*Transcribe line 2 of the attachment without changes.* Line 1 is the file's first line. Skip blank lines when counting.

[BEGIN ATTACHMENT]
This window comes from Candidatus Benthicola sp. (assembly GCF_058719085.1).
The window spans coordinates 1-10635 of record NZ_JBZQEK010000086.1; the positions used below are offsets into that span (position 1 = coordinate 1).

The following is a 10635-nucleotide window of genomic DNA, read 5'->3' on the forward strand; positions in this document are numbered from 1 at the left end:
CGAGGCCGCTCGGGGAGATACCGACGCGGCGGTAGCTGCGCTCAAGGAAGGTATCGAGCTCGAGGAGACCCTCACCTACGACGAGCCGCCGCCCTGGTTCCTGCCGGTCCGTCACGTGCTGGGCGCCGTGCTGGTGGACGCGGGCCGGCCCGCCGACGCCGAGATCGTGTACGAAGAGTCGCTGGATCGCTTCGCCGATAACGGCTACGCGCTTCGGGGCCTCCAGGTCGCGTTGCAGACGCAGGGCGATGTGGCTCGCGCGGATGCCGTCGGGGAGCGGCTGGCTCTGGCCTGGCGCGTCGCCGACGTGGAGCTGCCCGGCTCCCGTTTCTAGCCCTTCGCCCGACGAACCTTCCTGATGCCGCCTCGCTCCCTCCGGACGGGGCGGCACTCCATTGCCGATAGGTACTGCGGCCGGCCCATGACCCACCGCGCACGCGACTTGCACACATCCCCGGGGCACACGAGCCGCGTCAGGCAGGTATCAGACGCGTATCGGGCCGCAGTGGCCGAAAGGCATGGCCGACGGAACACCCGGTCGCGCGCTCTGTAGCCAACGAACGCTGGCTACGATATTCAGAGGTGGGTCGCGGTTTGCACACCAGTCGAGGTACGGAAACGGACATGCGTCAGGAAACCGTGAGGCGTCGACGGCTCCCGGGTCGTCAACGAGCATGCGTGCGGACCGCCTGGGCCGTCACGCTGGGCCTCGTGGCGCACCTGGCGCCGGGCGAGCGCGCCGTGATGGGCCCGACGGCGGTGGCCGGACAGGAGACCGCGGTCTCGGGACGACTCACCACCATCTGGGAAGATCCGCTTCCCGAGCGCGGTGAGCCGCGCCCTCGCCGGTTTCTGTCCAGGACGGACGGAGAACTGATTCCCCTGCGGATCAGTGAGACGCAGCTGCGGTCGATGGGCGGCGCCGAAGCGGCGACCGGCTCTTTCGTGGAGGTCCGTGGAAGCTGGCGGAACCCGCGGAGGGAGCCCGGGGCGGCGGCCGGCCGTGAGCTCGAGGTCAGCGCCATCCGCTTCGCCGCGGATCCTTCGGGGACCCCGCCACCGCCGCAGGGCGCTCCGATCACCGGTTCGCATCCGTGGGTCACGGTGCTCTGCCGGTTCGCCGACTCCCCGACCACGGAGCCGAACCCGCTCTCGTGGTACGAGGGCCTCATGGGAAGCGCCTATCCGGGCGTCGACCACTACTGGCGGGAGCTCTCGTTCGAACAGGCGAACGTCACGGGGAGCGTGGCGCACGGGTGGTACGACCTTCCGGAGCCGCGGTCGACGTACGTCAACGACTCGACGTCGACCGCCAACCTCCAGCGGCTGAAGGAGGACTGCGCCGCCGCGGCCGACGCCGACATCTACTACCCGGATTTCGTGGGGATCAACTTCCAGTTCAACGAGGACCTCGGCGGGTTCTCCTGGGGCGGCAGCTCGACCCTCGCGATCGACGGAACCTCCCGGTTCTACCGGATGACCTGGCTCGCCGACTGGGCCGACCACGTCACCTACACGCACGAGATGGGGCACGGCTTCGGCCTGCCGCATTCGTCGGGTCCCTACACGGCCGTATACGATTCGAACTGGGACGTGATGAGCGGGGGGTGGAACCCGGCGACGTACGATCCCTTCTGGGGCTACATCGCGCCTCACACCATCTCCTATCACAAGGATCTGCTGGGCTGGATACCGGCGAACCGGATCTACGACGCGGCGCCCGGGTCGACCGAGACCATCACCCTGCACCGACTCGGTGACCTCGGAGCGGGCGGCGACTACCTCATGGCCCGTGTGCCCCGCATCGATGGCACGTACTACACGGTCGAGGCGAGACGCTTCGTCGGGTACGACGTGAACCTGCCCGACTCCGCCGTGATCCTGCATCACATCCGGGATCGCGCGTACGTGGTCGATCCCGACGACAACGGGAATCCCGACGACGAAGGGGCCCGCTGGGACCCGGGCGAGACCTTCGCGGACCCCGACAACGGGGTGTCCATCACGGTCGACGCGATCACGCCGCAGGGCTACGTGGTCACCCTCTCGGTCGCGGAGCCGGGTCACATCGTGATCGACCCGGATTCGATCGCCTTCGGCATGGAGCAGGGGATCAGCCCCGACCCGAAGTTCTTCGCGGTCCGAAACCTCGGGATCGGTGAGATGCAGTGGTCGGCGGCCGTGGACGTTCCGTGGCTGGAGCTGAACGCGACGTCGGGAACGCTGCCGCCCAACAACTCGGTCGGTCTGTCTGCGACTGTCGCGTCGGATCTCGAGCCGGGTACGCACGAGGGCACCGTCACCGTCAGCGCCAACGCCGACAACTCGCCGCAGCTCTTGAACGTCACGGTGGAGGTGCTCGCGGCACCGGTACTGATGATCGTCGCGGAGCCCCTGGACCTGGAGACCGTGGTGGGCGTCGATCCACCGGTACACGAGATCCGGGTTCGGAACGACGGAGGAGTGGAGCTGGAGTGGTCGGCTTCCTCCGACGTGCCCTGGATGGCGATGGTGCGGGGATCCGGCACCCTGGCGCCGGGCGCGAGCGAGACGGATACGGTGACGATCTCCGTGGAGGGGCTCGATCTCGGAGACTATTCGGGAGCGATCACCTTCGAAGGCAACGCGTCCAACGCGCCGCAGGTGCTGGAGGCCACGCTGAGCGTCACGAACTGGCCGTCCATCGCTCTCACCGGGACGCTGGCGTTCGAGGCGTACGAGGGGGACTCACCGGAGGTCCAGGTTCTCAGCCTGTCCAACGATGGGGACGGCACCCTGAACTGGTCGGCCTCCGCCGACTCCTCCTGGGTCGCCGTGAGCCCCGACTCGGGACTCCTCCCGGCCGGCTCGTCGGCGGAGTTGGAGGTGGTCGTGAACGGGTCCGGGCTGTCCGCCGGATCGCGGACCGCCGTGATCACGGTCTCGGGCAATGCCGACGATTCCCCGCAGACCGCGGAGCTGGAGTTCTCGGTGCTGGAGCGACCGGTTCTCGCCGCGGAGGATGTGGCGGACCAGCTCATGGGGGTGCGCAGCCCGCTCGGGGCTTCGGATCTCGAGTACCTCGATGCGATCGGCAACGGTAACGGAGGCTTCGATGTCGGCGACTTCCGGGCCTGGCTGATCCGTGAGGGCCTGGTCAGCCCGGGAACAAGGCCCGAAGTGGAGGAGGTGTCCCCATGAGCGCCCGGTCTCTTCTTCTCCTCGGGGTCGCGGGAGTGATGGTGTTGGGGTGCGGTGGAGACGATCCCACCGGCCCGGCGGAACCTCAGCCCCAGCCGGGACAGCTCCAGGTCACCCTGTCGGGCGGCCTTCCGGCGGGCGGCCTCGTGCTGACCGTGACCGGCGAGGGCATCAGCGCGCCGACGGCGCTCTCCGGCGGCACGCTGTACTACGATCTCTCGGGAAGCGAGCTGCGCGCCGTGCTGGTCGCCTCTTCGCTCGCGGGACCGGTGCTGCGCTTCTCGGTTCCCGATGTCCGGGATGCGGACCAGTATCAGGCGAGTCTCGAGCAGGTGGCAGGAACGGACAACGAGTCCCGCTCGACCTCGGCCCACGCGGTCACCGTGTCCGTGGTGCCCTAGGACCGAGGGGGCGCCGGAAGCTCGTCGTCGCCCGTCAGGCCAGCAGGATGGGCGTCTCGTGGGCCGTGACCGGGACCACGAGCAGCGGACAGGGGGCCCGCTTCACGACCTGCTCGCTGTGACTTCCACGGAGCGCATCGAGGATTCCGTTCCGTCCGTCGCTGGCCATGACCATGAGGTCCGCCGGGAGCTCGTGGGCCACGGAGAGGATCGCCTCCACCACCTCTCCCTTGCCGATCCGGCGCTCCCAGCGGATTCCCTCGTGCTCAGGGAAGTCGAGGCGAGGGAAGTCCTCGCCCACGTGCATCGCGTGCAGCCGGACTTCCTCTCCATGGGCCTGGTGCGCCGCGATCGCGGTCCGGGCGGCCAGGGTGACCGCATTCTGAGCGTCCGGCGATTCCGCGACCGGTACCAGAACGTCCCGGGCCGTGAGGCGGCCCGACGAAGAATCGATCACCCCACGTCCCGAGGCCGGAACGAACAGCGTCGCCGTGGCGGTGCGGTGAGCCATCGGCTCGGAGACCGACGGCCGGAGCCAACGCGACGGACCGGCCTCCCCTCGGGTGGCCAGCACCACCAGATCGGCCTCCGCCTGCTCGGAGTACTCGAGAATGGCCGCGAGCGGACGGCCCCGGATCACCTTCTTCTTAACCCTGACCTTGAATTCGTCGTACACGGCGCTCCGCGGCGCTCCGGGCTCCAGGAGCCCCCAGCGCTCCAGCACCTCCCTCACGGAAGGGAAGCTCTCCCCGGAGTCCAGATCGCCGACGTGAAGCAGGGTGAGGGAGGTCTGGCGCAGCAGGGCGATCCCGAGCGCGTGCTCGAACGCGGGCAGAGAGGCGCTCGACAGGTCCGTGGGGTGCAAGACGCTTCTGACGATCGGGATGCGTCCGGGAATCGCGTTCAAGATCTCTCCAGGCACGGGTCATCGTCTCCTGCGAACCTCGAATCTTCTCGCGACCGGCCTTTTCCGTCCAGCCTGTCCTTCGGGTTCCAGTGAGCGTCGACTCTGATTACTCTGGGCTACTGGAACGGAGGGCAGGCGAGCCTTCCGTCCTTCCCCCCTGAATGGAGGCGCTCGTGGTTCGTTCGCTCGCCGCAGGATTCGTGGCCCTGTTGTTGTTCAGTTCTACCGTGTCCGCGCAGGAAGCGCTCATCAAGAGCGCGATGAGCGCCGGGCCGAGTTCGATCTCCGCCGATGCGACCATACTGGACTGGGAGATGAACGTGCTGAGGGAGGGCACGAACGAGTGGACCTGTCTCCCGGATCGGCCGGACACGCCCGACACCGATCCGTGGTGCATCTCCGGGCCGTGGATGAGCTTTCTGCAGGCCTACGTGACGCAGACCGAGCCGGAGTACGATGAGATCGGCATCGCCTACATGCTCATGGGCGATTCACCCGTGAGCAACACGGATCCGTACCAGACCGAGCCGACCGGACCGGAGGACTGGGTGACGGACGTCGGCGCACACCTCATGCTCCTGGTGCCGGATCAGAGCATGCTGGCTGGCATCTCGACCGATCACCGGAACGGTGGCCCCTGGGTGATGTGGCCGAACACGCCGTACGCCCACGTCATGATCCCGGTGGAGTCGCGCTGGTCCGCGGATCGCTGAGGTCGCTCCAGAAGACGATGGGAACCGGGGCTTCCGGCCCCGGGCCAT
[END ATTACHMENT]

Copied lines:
The window spans coordinates 1-10635 of record NZ_JBZQEK010000086.1; the positions used below are offsets into that span (position 1 = coordinate 1).